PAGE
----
Should I get an alcohol evaluation after a DUI? – Spokane DUI Lawyer

If you have been charged with DUI in or around Spokane or the Valley, contact a Spokane DUI Lawyer today.

Should I get an alcohol evaluation after a DUI?

In a case when a person has been convicted of driving under the influence of alcohol, drugs or a combination of the two, expect part of the sentence to involve an alcohol and substance abuse evaluation. A further order of court will be to follow all recommendations of the evaluation, and the defendant must successfully complete the program that he or she has been referred to. Regardless of whether the DUI charge has been reduced to a “wet reckless” or even negligent driving, these conditions will be imposed.

Why wait?
For purposes of posturing a case with the prosecution and the judge, a person who is charged with DUI and knows that they are guilty should schedule an evaluation at their earliest possible convenience. If he or she is found not guilty in the future, or if the case is dismissed, that person need not do anything further beyond the evaluation. If there’s a high likelihood of being found guilty or pleading guilty to DUI or a lesser offense, the defendant will stand out from just about everybody else in the courtroom by demonstrating a new sense of awareness and responsibility. That can make a big difference in whether a prosecutor wants to try to make an example out of somebody, or whether he or she is willing to work with us when we lay out favorable sentencing alternatives.

The process

For purposes of the evaluation, you’ll need to bring copies of the following documents with you:

  • Your DMV driving record
  • A criminal history search
  • Your arrest paperwork including the arrest report

The evaluation will consist of written and oral questions. The evaluator will be looking for inconsistencies. A urinalysis will likely be required. The person who conducts the interview will draft a written report that discloses all of his or her findings and recommendations. Judges rarely deviate from those recommendations.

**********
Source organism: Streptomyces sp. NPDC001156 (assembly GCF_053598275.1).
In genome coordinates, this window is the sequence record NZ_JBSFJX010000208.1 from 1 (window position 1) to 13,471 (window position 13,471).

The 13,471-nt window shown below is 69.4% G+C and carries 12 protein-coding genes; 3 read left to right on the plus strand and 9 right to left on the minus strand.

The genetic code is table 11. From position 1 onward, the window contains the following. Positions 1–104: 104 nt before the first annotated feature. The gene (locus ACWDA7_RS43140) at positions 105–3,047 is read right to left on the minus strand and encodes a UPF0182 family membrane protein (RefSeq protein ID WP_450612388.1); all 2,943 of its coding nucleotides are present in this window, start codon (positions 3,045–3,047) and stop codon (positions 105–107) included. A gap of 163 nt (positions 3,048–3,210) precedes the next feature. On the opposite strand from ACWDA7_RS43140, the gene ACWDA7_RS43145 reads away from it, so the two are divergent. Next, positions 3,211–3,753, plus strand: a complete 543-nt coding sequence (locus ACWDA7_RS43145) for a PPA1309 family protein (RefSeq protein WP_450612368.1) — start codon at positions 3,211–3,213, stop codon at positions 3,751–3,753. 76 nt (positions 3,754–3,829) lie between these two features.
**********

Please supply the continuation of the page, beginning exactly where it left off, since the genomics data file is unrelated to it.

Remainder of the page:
Beware of conflicts of interest
The county that you are being prosecuted in will have a list of acceptable evaluation facilities. Nearly all of those facilities also provide drug and DUI programs too, but be aware of the fact that a conflict of interest might exist. For example, facility might offer a free or inexpensive evaluation, but its objective is to get people into its program through that marketing tool. The programs are where they make their real money. Other entities might only perform objective evaluations, and provide no treatment. With those evaluators, there’s no pressure for people to go to any particular service provider. They can go anywhere, so long as that provider is on the list of the court’s approved providers.

Evaluation recommendations
After an evaluation, a person is assessed as NSP, SP1 or SP2. Different levels have different treatment and responsibilities.

An NSP evaluation has determined that there is no evidence to support an opinion that an individual has any drug or alcohol issues. A single day eight hour long drug and alcohol awareness program is all that would be required.

If an individual is evaluated at SP1, there has been a determination that he or she misuses or abuses alcohol or drugs. The person would be required to participate in and successfully complete a program of six months to one year duration. Complete abstinence is required while participating, and random drug and alcohol tests are given. Either individual or group counseling must be attended at least once a week.

When a person is drug or alcohol dependent, he or she is evaluated as SP2. Level SP2 is for those who misuse or abuse alcohol or drugs. The program lasts from six months to one year. Complete abstinence is required during the term of the program along with random testing. Intensive outpatient programs last nine months or two years. In the alternative, an inpatient program can be undertaken that lasts 21 to 28 days. The program consists of three phases. The first phase involves 72 hours of group and individual therapy for three to four months. Phase two is six months long, and it also consists of both group and individual therapy. AA or NA meetings at least twice a week are required along with verification of attendance. A third phase involves yet another 15 months of additional group or individual therapy.

Contact a Spokane DUI Lawyer today

Some DUI defendants are smart enough to know that the court will be standing on their shoulders after a conviction for any drug or alcohol offense that occurred while they were behind the wheel. The last thing that they want is for the court to exercise its sentencing discretion to the upper end of what’s permitted. If you have been charge with DUI in Spokane Valley or around Spokane, contact us today.

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